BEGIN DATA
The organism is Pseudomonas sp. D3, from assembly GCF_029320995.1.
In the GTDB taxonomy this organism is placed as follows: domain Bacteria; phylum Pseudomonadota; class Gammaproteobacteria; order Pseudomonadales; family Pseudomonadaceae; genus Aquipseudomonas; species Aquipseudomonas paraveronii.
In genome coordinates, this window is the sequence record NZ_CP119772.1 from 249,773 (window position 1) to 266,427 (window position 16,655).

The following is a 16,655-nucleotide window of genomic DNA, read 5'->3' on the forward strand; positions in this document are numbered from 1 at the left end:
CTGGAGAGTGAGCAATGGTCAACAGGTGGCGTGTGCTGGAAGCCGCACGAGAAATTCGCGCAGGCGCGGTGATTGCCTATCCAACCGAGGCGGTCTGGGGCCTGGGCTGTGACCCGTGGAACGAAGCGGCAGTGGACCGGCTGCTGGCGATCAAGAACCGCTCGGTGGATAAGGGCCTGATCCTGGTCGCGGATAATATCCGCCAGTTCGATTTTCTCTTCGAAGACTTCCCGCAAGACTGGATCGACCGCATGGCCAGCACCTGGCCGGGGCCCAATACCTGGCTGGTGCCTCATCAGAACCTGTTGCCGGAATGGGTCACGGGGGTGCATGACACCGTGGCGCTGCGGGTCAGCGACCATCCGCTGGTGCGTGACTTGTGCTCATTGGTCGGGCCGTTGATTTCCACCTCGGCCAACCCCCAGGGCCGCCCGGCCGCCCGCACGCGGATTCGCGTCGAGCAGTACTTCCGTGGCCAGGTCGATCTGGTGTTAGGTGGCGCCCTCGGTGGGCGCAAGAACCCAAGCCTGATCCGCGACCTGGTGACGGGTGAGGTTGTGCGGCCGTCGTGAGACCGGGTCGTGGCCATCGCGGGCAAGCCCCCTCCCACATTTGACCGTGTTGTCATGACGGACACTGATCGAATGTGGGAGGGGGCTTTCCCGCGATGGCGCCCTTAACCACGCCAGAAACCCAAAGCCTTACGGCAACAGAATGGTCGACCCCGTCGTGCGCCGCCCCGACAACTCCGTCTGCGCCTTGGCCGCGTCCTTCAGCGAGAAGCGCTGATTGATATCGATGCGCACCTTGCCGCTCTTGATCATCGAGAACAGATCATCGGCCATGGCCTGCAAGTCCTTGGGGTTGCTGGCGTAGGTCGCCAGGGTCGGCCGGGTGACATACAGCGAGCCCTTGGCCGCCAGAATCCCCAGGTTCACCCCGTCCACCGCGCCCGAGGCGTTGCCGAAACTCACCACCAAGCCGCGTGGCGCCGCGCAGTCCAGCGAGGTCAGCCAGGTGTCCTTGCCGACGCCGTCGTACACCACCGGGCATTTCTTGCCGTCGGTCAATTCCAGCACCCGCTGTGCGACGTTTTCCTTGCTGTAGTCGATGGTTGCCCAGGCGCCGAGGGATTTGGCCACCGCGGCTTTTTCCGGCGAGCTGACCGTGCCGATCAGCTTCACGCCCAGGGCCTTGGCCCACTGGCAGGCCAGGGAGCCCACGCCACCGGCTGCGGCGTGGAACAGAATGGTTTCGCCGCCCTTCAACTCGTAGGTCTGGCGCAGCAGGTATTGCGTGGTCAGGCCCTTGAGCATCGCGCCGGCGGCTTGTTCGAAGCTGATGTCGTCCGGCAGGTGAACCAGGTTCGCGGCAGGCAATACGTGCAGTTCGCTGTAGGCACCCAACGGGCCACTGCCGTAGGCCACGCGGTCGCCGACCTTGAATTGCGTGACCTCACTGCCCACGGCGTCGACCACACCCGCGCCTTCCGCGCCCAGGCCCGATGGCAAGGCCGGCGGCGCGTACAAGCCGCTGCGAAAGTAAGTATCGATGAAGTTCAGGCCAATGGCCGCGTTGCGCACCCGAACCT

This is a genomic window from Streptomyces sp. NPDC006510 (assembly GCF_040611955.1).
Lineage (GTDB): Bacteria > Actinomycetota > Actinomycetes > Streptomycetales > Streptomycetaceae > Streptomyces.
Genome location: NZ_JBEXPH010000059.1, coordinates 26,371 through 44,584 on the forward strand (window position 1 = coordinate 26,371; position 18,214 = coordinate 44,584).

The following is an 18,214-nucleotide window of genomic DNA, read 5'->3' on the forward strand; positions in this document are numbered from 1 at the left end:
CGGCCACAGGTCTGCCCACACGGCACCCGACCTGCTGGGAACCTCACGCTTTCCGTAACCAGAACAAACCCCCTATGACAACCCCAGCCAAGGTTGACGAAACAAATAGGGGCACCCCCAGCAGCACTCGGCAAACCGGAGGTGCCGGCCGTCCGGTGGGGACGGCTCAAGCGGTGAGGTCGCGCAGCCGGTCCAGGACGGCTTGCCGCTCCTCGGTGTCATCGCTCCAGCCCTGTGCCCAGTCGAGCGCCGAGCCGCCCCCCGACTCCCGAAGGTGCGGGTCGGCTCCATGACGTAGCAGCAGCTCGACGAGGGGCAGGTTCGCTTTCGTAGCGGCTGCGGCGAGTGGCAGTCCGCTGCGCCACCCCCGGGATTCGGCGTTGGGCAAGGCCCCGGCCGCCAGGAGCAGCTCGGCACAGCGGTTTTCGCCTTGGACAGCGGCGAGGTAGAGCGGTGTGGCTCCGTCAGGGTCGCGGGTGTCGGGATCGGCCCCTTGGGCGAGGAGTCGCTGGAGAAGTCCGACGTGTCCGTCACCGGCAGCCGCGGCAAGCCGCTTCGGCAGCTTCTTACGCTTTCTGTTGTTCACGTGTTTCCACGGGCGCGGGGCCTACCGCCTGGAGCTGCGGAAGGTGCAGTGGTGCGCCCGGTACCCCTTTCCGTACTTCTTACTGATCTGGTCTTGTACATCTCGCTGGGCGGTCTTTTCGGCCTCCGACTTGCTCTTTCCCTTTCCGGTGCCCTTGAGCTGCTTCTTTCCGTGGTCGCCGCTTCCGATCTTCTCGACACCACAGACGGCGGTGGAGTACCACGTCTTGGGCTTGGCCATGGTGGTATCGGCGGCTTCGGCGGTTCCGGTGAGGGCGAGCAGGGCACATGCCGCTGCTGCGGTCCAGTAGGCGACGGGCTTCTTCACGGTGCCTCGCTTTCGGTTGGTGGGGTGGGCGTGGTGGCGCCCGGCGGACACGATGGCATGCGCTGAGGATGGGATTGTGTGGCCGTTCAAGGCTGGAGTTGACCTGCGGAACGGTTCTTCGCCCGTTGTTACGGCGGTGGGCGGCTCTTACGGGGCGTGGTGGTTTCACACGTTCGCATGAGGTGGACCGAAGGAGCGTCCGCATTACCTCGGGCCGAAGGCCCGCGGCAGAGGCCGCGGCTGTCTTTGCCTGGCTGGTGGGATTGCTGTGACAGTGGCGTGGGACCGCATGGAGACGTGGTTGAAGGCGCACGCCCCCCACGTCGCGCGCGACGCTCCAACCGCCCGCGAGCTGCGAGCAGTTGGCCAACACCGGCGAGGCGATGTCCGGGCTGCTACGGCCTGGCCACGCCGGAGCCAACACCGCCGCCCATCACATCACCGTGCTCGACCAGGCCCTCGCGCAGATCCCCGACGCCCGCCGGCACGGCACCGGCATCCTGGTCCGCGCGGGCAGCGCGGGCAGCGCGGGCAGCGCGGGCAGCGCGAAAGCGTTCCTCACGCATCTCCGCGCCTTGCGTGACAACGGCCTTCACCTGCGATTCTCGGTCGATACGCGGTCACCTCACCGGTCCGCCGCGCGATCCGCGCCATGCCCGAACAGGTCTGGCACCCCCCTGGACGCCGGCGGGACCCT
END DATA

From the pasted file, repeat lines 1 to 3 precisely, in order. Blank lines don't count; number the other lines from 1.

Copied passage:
The organism is Pseudomonas sp. D3, from assembly GCF_029320995.1.
In the GTDB taxonomy this organism is placed as follows: domain Bacteria; phylum Pseudomonadota; class Gammaproteobacteria; order Pseudomonadales; family Pseudomonadaceae; genus Aquipseudomonas; species Aquipseudomonas paraveronii.
In genome coordinates, this window is the sequence record NZ_CP119772.1 from 249,773 (window position 1) to 266,427 (window position 16,655).